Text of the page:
Public marijuana indulgence is not permitted per Nevada laws, which is understandable but is creating a serious problem. Most people that go to Las Vegas are tourists and are staying in some luxurious hotel on the strip that is not a private residence and so they cannot use marijuana.
Tourists certainly cannot walk around on the streets of Las Vegas and smoke cannabis. So, unless they are staying at a friend’s place in Nevada and have permission to use cannabis, they are breaking Nevada law. Does the idea of an Amsterdam-like cafe begin to make more sense if marijuana is going to be legal?
Anything goes in Las Vegas, right? Wrong. On the Strip, buying marijuana legally is one thing, smoking it is another. Last month Nevada became the eighth state to allow the sale of recreational pot to adults 21 and over. The law mandates that legally bought marijuana be consumed in a private residence – nothing public, which includes casinos, hotels, cars and sidewalks. Armen Yemenidjian, who owns a dispensary, said the law puts most of his customers in a tough spot, reports CBS News correspondent Mark Strassmann.
“About 70 to 80 percent are tourists,” Yemenidjian said. The tourists don’t have a private space to go since they don’t live in Las Vegas.
“That’s the problem. No other industry in the world can you buy a product and then not use it anywhere. It’s silly,” Yemenidjian said. In the eight states that have legalized marijuana, implementing the new drug laws has been challenging for consumers. For instance, people in California and Massachusetts may possess it or grow it, but not buy or sell it legally until next year. Sales are legal in Colorado, Nevada and Washington, but for now, public consumption is banned.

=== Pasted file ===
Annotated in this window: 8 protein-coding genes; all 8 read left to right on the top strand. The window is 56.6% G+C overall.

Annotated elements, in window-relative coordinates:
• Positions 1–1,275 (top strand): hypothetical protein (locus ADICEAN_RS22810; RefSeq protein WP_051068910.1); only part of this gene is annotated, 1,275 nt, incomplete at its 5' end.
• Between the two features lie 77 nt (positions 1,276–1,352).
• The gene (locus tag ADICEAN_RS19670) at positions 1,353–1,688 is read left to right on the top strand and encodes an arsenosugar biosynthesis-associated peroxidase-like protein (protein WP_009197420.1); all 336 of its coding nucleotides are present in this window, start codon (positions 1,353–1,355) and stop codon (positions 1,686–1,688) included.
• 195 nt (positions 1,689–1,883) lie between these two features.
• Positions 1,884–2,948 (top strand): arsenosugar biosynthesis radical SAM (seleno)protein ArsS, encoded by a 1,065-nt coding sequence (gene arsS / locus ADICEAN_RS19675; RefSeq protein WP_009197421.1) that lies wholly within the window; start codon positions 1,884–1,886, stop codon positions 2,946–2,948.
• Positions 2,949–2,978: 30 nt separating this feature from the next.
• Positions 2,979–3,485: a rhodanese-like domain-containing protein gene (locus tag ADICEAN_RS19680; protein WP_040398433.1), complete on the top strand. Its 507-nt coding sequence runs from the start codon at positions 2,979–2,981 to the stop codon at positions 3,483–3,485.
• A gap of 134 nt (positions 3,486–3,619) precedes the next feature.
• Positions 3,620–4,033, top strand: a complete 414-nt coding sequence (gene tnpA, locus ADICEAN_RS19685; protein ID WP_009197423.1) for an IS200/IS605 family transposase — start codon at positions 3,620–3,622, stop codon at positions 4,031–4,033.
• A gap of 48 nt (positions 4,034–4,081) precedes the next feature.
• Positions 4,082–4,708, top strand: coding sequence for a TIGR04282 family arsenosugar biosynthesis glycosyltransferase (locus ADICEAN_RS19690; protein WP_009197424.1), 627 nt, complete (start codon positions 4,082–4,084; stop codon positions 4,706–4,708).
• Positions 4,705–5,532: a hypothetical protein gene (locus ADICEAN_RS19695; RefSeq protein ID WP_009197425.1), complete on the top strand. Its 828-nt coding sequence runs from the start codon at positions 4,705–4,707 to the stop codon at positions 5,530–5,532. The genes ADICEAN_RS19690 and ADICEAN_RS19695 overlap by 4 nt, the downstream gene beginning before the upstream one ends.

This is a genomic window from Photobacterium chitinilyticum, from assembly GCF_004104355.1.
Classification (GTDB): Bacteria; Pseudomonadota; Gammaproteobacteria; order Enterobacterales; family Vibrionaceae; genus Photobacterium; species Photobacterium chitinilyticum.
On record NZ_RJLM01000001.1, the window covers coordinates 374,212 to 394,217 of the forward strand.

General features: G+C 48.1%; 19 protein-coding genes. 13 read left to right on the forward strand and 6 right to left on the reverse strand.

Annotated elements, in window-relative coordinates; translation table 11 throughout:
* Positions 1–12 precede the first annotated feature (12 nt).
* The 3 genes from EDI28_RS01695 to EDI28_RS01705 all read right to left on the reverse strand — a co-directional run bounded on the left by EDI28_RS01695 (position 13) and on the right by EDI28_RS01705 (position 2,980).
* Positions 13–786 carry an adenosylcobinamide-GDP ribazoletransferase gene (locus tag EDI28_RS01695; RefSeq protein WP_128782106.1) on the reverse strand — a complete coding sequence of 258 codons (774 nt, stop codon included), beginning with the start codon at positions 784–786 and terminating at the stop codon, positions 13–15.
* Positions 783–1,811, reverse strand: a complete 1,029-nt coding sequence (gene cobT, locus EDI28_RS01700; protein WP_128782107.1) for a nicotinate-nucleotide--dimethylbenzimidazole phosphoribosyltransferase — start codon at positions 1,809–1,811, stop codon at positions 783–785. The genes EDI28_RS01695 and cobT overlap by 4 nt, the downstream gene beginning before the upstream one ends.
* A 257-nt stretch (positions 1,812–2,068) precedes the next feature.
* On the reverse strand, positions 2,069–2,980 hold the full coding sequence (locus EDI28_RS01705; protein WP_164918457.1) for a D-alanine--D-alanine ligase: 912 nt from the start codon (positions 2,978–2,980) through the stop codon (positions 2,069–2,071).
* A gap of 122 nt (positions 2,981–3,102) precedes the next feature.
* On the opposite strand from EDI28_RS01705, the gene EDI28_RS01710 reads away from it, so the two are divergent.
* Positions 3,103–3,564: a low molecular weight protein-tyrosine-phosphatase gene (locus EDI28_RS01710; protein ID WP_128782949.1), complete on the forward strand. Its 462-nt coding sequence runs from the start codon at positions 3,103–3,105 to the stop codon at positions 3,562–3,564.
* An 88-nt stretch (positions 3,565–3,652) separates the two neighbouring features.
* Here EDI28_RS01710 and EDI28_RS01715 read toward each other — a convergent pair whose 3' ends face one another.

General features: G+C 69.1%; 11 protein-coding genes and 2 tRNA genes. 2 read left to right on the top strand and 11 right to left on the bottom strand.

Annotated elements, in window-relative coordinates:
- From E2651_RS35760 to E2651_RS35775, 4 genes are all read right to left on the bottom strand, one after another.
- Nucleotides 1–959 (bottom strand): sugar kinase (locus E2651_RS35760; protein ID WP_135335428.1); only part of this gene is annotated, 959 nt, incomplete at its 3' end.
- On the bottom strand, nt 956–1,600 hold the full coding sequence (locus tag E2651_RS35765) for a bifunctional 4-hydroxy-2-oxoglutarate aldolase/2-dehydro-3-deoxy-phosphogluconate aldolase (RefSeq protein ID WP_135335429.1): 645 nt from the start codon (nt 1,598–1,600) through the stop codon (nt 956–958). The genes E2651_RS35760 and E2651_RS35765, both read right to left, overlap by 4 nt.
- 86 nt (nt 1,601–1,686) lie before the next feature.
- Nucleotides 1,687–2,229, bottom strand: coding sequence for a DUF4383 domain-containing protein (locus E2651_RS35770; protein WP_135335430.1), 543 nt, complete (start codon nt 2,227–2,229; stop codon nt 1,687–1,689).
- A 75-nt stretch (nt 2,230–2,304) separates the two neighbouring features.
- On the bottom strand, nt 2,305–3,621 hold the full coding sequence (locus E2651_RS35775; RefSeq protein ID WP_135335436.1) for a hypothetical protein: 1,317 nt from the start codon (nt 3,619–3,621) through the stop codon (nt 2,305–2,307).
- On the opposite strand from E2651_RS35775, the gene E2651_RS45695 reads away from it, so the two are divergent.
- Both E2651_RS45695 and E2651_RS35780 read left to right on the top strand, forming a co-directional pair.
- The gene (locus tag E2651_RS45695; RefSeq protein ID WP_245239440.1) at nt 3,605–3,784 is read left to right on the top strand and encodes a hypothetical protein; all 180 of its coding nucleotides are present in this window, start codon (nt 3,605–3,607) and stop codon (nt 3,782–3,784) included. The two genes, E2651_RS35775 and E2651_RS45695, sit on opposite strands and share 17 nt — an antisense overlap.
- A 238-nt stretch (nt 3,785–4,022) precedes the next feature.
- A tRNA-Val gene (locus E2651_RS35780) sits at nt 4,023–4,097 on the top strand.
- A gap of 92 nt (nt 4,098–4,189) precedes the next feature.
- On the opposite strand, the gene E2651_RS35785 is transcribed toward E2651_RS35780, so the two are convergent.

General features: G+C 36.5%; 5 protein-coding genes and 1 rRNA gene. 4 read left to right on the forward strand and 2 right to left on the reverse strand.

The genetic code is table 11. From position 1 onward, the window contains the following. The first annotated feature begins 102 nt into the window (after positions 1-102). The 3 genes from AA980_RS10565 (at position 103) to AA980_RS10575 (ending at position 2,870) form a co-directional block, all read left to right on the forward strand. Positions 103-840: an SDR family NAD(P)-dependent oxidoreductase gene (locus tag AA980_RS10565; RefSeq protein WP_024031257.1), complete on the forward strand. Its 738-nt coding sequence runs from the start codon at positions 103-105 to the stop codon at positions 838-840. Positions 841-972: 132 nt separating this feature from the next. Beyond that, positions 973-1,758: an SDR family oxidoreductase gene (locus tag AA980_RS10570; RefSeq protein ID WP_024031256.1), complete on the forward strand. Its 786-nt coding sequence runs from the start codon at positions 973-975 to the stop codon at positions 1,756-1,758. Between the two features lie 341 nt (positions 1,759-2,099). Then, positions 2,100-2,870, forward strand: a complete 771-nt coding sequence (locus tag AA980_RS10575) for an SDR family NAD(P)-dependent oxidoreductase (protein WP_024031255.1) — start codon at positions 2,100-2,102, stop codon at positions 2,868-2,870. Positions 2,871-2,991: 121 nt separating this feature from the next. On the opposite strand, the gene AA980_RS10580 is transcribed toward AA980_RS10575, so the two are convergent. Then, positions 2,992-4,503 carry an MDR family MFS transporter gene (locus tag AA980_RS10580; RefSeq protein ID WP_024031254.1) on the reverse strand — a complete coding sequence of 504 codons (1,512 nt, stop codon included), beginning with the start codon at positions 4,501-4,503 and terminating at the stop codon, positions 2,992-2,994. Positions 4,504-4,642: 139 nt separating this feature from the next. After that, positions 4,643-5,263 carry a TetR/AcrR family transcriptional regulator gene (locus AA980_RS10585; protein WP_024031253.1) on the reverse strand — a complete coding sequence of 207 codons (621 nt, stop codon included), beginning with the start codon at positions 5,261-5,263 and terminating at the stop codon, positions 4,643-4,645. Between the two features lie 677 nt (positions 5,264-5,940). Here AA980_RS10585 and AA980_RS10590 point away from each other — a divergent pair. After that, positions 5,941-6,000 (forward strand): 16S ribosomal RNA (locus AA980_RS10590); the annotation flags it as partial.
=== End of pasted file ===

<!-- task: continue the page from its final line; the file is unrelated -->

Nevada State Sen. Tick Segerblom supported legalizing marijuana in Vegas. “People are already buying it. People are using it. So this is not something new. Let’s go ahead and take the next step and acknowledge that fact and provide a venue for them where they can have fun,” Segerblom said, adding, “Marijuana is perfect for Sin City.”
But for now, Vegas casinos and hotels have too much at stake to allow it. Gaming is a $13 billion business in the state. Casino licenses require following federal, state and local laws. “This is the marijuana industry. This is the gaming industry. And the two shall never meet,” said Tony Alamo, who chairs the Nevada Gaming Commission. “At the end of the day, it’s very clear cut. It’s against federal law. And until the federal law changes, that’s the standard they have to maintain,” Alamo said.
David Harper, visiting from Houston. What the 25-year-old bought legally, he’ll smoke illegally. He said he’s “gotta be discreet.”
“I’m definitely not the only one,” Harper said.
There’s no consensus about the solution. The marijuana industry wants legal pot cafes, the kind you see overseas in Amsterdam and the kind Colorado will roll out later this summer. But for now, the law here essentially says what tourists buy in Vegas, they can’t use in Vegas.
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